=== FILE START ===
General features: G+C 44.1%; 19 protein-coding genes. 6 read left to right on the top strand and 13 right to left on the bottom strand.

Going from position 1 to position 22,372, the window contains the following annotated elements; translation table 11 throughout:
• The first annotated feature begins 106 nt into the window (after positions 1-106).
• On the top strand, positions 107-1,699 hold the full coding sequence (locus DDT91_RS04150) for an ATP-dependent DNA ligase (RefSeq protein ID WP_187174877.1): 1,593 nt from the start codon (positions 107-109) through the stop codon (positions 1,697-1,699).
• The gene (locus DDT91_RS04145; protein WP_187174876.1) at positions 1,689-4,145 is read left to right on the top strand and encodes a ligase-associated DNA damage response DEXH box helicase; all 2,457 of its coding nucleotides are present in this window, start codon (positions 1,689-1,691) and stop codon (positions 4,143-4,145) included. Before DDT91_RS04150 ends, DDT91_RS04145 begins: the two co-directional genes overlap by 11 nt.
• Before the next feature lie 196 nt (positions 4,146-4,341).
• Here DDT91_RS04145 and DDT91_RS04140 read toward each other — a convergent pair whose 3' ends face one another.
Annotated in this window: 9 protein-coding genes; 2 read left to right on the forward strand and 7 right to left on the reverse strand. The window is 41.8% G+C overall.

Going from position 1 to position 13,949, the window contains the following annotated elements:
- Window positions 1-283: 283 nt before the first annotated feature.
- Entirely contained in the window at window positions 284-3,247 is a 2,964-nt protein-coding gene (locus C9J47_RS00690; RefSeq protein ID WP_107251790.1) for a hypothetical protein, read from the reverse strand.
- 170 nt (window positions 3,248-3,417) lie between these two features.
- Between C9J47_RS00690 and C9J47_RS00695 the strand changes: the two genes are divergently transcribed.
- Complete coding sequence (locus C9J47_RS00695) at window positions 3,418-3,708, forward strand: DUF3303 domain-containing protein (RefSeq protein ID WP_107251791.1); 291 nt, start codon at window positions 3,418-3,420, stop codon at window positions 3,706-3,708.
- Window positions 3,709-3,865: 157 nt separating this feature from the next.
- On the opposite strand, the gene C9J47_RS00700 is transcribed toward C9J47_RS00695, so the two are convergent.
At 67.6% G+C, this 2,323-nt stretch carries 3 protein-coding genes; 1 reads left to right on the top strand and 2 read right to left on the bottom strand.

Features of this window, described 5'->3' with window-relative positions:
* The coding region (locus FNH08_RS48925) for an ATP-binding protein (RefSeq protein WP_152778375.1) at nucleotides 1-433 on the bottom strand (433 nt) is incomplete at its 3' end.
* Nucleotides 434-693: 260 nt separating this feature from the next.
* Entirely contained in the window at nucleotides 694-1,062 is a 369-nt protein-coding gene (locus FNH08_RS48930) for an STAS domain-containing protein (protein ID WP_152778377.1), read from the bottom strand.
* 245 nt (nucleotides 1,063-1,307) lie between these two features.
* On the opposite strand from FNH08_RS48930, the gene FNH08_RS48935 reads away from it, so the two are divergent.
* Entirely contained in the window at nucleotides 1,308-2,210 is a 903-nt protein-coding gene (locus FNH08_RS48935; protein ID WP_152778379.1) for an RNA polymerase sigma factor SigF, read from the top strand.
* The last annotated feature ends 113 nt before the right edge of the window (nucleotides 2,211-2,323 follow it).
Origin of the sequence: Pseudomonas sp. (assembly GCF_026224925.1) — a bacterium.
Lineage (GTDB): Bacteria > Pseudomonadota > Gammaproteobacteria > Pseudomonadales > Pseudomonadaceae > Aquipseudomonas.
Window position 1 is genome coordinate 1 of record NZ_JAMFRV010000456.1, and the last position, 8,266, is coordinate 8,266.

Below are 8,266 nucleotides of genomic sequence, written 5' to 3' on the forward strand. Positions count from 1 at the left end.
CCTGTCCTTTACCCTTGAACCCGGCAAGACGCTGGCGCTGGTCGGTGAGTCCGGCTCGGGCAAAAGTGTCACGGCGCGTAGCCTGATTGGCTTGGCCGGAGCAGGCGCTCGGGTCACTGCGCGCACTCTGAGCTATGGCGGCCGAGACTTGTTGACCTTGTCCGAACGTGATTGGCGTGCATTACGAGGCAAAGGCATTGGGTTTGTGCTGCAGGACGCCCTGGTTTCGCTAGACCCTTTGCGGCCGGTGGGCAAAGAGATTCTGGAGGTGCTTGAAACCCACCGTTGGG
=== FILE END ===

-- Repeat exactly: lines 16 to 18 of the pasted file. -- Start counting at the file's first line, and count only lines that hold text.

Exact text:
- On the opposite strand, the gene C9J47_RS00700 is transcribed toward C9J47_RS00695, so the two are convergent.
At 67.6% G+C, this 2,323-nt stretch carries 3 protein-coding genes; 1 reads left to right on the top strand and 2 read right to left on the bottom strand.

Features of this window, described 5'->3' with window-relative positions: